Eating in Tahiti: When Food trucks take over Papeete

Sunset in Tahiti
View from Place Vaiete

When we arrived for a night’s stopover in Papeete, Tahiti before taking the ferry next morning to Moorea, I clearly didn’t want to spend one single moment in a noisy city. Instead of concrete buildings and traffic jams, I’d rather have a relaxing cocktail on one of Moorea’s breathtakingly gorgeous beaches, as I’d seen in so many pictures. Unfortunately, our plane had arrived late that day, a bit after the last ferry, and we were doomed to stay in Papeete overnight.
So, upon arrival, we actually just wanted to indulge ourselves in a nice, cozy restaurant and have a good night’s sleep. But little did I know that I was about to discover the most delectable food truck festival whatsoever!

The Roulottes in Papeete, Tahiti

I have to admit; I’m a little ashamed that we didn’t even open the travel guide for my night’s stay in Papeete. Because honestly, after a 2-week adventure that implied driving frantically around Zealand’s North Island and was marked by very little sleep and some demanding treks, we were both pretty knackered.

After sluggishly trudging up to the reception desk of our hotel to find out where we could have a nice dinner, we were redirected – without any hesitation – to the “roulottes” at Place Vaiete, next to the port of Papeete.
The French word “roulottes” means caravans… just like those camper vans, or as the modern foodie in us would call them: food trucks.
At first, I was a bit hesitant. I mean, why would a hotel, which is hosting its very own restaurant, recommend us to eat dubious street food in a park? Or was I just overly cautious?

Place Vaiete (on the map)

There was just one way to find out all the hype of those food serving camper vans: off we went to the beautiful Place Vaiete at 6 pm sharp. And sure enough, before our eyes, the place transformed in no time into an open air dining area. Colourful food trucks were parked here and there onto the place. Plastic tables were set up and donned with Vichy patterned plastic cloths. Small crowds of tourists, onlookers and locals started to stroll along the alleys and formed hungry mobs in front of the roulottes. Quickly our nostrils picked up as well the first appetizing scents, each fragrance more delectable than the other. Our taste buds were inevitably summoned to one of the most surprising food fests!

Roulottes at Place Vaiete
Place Vaiete with its famous “roulottes” and hungry crowds. This photo was taken by A la tΓͺte du client – a Food Truck company in Paris. Check out their Facebook page

The biggest dilemma was to choose the type of food and at what roulotte we would eat. In fact, after a two-week expedition in New Zealand and meanwhile experiencing the county’s cookery, that was unfortunately living up to the grim standards of Anglo-Saxon cuisine, it came to us as a shock to be confronted with such a vast choice of gastronomic greatness! (Sorry guys, for this low blow).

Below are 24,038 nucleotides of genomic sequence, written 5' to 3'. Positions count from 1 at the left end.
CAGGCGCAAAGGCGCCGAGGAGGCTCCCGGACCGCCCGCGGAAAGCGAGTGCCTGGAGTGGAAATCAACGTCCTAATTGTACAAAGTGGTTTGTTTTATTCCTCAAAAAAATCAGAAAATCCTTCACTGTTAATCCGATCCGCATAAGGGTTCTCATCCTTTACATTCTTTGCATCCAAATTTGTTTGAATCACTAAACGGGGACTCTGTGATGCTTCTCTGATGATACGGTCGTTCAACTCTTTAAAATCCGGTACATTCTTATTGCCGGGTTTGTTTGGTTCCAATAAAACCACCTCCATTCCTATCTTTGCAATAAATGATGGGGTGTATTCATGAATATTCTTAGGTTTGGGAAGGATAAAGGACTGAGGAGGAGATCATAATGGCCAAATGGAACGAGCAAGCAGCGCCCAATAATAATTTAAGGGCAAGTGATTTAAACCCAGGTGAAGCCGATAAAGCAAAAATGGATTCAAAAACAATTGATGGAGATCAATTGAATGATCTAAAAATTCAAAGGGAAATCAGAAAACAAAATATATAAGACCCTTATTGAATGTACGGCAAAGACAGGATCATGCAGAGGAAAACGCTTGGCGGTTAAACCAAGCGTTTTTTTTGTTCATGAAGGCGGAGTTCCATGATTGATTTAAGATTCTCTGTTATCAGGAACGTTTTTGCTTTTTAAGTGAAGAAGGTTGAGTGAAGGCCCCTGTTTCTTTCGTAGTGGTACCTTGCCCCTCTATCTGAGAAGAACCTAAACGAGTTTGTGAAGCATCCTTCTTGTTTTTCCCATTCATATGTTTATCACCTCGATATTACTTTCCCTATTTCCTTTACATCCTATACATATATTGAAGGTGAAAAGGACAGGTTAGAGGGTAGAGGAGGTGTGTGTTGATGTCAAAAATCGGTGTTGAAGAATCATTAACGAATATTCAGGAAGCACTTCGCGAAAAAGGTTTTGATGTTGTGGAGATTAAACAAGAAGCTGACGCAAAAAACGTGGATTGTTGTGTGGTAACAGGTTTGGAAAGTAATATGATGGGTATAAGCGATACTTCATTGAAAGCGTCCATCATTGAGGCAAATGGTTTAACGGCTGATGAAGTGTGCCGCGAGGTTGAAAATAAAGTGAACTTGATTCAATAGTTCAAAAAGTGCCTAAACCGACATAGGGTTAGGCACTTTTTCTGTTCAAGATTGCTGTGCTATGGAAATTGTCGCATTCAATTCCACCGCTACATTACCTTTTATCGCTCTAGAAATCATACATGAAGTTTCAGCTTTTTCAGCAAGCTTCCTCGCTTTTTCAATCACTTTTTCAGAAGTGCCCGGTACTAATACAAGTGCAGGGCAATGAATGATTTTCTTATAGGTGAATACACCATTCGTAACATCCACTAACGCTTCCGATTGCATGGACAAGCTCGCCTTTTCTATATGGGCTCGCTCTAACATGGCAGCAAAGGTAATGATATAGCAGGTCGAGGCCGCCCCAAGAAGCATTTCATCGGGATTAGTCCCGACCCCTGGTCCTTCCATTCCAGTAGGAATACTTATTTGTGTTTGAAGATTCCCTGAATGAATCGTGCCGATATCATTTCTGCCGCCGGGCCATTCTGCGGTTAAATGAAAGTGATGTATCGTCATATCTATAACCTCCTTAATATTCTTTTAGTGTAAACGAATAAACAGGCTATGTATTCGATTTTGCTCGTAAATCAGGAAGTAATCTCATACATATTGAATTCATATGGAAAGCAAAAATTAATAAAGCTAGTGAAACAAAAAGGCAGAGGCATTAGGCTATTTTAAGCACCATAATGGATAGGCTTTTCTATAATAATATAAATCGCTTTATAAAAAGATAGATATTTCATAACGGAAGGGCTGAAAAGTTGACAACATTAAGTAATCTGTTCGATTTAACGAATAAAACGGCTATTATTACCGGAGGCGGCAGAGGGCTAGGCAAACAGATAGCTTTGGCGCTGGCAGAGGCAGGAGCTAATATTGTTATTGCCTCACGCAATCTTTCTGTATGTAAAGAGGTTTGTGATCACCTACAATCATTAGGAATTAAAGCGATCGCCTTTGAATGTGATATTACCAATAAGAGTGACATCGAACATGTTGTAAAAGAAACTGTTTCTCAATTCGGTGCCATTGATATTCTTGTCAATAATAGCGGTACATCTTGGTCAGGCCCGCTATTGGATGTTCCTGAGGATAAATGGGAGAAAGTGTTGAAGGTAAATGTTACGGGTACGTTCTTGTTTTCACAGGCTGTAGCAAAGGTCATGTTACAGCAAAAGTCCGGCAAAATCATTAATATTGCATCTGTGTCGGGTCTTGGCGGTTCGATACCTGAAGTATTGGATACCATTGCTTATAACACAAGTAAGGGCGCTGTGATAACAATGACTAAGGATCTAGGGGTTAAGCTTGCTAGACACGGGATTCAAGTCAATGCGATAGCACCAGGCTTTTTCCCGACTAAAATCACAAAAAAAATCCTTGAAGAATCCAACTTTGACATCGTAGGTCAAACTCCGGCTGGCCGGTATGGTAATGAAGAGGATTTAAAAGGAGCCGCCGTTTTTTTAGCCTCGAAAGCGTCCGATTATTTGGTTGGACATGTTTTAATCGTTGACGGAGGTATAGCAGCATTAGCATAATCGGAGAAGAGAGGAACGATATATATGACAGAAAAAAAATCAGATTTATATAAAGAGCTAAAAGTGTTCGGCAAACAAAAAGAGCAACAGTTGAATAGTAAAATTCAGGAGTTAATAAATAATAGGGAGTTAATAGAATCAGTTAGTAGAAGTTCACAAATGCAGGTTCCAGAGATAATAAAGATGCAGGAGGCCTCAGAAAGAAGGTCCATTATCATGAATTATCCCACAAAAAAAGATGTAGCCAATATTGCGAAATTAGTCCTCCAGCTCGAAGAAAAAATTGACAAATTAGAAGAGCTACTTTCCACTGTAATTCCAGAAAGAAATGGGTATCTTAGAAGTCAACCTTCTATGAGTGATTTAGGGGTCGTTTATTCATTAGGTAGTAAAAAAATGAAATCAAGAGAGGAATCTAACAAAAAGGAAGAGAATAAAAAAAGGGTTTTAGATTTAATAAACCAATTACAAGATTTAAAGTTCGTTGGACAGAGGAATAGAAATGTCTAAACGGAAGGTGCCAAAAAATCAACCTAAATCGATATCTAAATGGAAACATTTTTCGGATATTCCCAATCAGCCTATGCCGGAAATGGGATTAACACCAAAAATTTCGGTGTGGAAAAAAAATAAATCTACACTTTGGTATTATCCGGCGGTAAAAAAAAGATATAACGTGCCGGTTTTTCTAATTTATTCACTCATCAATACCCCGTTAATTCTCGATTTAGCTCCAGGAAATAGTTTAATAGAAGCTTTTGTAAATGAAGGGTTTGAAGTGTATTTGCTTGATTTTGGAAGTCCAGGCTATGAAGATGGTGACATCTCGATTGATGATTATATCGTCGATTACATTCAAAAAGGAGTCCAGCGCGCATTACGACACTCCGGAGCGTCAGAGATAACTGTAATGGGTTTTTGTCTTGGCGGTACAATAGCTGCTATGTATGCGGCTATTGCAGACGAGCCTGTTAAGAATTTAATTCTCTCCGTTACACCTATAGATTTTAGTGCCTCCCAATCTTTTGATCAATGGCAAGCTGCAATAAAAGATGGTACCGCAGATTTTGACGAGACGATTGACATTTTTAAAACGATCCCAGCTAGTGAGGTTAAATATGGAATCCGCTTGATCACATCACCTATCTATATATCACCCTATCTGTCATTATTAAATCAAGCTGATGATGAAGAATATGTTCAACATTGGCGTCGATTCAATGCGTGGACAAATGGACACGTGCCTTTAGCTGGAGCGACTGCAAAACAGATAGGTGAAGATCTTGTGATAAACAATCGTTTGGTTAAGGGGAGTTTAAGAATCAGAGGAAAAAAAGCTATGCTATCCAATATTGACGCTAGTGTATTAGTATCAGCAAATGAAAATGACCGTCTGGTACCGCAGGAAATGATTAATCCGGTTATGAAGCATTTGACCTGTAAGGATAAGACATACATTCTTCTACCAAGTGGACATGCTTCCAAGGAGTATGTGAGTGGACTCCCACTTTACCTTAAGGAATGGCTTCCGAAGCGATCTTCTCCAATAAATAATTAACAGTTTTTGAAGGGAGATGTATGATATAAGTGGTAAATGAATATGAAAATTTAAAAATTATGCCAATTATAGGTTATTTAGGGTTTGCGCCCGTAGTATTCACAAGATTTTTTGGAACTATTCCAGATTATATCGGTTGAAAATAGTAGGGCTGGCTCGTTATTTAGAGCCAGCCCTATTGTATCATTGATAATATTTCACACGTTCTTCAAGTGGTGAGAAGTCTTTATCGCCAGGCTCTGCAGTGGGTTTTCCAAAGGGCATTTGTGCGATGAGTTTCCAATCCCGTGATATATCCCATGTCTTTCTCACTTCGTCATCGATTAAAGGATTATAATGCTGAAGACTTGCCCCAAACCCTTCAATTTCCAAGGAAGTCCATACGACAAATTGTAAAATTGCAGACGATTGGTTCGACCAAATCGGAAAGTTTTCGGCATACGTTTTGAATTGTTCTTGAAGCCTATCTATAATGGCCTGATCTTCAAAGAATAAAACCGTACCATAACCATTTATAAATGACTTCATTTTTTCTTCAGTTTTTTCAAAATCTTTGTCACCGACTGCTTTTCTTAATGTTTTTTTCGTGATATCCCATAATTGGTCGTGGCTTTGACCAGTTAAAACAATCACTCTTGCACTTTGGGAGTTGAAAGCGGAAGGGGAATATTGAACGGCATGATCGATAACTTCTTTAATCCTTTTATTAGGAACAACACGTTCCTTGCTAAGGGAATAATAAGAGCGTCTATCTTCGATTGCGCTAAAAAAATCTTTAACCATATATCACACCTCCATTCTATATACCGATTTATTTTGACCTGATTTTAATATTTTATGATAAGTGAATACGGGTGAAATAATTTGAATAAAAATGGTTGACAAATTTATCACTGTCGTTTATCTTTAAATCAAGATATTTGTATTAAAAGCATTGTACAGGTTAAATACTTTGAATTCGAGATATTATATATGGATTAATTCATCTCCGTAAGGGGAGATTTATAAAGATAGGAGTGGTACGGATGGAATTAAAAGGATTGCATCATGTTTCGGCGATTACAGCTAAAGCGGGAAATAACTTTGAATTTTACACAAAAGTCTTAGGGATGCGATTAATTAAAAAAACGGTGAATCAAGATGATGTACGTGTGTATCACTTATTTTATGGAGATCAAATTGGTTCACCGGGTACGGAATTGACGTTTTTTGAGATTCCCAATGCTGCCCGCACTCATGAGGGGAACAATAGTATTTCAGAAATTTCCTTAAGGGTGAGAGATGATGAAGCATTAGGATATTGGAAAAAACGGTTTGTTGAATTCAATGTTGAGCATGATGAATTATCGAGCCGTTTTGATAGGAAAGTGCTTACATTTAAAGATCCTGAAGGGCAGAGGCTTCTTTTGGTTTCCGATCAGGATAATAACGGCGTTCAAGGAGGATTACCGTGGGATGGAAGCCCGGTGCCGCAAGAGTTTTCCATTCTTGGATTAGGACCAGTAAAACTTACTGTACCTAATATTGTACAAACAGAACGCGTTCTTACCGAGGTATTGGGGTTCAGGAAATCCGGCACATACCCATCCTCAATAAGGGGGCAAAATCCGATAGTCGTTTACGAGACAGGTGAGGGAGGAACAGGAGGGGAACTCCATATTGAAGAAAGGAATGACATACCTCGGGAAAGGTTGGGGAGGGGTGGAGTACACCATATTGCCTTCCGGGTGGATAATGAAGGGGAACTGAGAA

At Place Vaiete, foodies and hungry visitors are simply spoiled for choice. From French salted galettes and sweet crepes, thin-crust Italien pizzas, particularly appetizing burgers and barbecued meat to traditional Asian cuisine and exotic Polynesian specialties… what more can you ask for? … No, really, what?

Polynesian specialties

For my part, after a shy attempt at the ‘Ota ‘ika (which is a Polynesian dish made of raw fish, for example Mahi Mahi, served in citrus sauce and coconut milk), I became severely obsessed with raw fish throughout my entire stay in French Polynesia.

Polynesian specialties
Polynesian specialties: ‘Ota’Ika (raw fish in citrus and coconut sauce) and fresh red tuna

The red tuna was another gastronomic infatuation of mine. Oh dear, that tuna was a true delicacy and I’m not exagerating! It comes in raw pieces with cabbage salad and some sort of soy sauce. That tuna, has nothing – nothing! – in common with the one that is industrially fished by those massive ocean-killing tankers, frozen for good measure and then served as “fresh” in the expensive restaurants throughout the world. No no no, this tuna is caught by local fishermen, on a human scale, that very same day and is so incredibly tender that the pieces literally melt on your tongue A gourmet bliss in Tahiti, me says! Click To Tweet

When to eat at the roulottes?

Everyday, from 6 pm onwards.

In the end, eating at Place Vaiete is a true multicultural and a gastronomical event; a wonderfully surprising festival of flavours and tastes for fairly good value, since the prices are more than acceptable for the servings, the quality and freshness of the products!